Battle of Vrbanja Bridge
Part of the Bosnian War

French VAB UNPROFOR armoured personnel carriers during the siege of Sarajevo
Date27 May 1995
Location43°51′12″N 18°24′23″E / 43.8533°N 18.4065°E / 43.8533; 18.4065
  • French United Nations peacekeepers retake observation post
  • VRS withdraw
Army of Republika Srpska (VRS)


Commanders and leaders
Casualties and losses
  • 4 killed
  • Several wounded
  • 4 captured (later released)
  • 2 killed
  • 17 wounded
  • 12 taken hostage (later released)
Battle of Vrbanja Bridge is located in Bosnia and Herzegovina
Battle of Vrbanja Bridge
Location within Bosnia and Herzegovina
Battle of Vrbanja Bridge is located in Yugoslavia
Battle of Vrbanja Bridge
Battle of Vrbanja Bridge (Yugoslavia)

The Battle of Vrbanja Bridge ([ʋr̩baɲa], wer-bagn-ah) was an armed confrontation which took place on 27 May 1995, between United Nations (UN) peacekeepers from the French Army and elements of the Bosnian Serb Army of Republika Srpska (VRS). The fighting occurred at the Vrbanja Bridge crossing of the Miljacka river in Sarajevo, Bosnia and Herzegovina, during the Bosnian War. The VRS seized the French-manned United Nations Protection Force (UNPROFOR) observation posts on both ends of the bridge, taking hostage 12 French peacekeepers. Ten were taken away, and two were kept at the bridge as human shields.

A platoon of 30 French peacekeepers led by Captain François Lecointre recaptured the bridge with the support of 70 French infantrymen and direct fire from armoured vehicles. During the French assault, elements of the Army of the Republic of Bosnia and Herzegovina (ARBiH) opened fire on the VRS-held observation posts on their own initiative, accidentally wounding one French hostage. Two French soldiers were killed during the battle, and 17 were wounded. The VRS's casualties were four killed, several wounded and four captured. After the battle, VRS forces were observed to be less likely to engage French UN peacekeepers deployed in the city. In 2017, Lecointre, now an army general, was appointed as France's Chief of the Defence Staff.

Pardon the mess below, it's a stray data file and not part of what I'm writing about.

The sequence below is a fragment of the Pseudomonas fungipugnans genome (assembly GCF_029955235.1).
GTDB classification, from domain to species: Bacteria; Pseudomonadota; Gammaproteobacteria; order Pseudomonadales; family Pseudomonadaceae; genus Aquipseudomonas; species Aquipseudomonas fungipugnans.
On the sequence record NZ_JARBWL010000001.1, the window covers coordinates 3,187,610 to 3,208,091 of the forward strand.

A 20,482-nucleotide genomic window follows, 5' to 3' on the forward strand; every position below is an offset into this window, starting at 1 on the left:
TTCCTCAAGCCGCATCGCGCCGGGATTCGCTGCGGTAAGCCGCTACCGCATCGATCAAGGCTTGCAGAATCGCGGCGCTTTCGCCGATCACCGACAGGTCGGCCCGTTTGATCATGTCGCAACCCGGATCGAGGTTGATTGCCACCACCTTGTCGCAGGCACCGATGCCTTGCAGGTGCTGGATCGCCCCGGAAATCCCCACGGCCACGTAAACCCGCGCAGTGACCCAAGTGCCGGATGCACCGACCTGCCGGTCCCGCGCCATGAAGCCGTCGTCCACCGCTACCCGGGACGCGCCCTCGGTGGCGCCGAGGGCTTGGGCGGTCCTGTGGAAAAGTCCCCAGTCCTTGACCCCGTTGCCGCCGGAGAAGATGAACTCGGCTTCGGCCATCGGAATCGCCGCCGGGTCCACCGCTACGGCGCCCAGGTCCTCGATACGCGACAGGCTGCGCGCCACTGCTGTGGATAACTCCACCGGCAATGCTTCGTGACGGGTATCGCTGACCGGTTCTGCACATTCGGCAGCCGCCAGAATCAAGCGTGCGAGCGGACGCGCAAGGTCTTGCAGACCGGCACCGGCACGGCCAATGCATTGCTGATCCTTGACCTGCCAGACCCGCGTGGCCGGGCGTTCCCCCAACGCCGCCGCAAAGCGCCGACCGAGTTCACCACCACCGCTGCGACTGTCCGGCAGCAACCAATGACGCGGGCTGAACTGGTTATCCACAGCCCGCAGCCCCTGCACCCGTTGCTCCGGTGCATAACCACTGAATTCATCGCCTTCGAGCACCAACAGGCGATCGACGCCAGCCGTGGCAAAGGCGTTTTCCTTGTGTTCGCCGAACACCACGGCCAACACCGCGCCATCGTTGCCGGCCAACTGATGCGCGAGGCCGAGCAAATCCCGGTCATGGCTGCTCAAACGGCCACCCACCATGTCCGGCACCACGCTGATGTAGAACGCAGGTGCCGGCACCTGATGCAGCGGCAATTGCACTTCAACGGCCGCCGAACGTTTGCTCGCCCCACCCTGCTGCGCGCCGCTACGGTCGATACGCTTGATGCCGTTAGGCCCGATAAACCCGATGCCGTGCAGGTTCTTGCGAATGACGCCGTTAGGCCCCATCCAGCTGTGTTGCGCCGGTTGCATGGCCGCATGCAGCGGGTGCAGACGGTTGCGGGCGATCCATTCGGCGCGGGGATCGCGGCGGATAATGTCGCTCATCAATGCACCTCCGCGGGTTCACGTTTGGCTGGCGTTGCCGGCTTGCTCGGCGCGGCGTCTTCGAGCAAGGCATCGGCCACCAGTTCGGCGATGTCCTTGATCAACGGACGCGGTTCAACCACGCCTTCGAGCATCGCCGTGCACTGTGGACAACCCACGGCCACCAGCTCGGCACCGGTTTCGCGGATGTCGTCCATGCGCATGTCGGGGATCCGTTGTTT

The Vrbanja Bridge was located in no-man's-land between the besieged Army of the Republic of Bosnia and Herzegovina (Armija Republike Bosne i Hercegovine, ARBiH) and the surrounding Army of Republika Srpska (Vojska Republike Srpske, VRS) during the 1992–1996 siege of Sarajevo in Bosnia and Herzegovina. It was surrounded by tall buildings, which made it a target of sniper-fire from the beginning of the Bosnian War.[1][2] On 5 April 1992, protestors were shot on the bridge by armed Bosnian Serb police. Two women, Suada Dilberović and Olga Sučić, died as a result, and are considered by many to be the first victims of the war.[3]

In March 1995, while the North Atlantic Treaty Organization (NATO) was planning a new strategy in support of the United Nations (UN) peacekeeping operations in Bosnia and Herzegovina, a ceasefire brokered by former United States President Jimmy Carter between the ARBiH and the VRS expired and fighting resumed. As the struggle gradually widened, the ARBiH launched a large-scale offensive around Sarajevo. In response, the VRS seized heavy weapons from a UN-guarded depot and began shelling targets around the city,[4] prompting the Commander of Bosnia and Herzegovina Command, British Lieutenant General Rupert Smith, to request NATO air strikes against the VRS. NATO responded on 25 and 26 May 1995 by bombing a VRS ammunition dump in the Bosnian Serb capital, Pale.[5][6] The mission was carried out by United States Air Force F-16s and Spanish Air Force EF-18A Hornets armed with laser-guided bombs.[7] The VRS then seized 377 United Nations Protection Force (UNPROFOR) hostages and used them as human shields for a variety of potential NATO airstrike targets in Bosnia and Herzegovina, forcing NATO to end air operations against the VRS.[8] Of the UN hostages taken by the Bosnian Serbs, 92 were French.[9]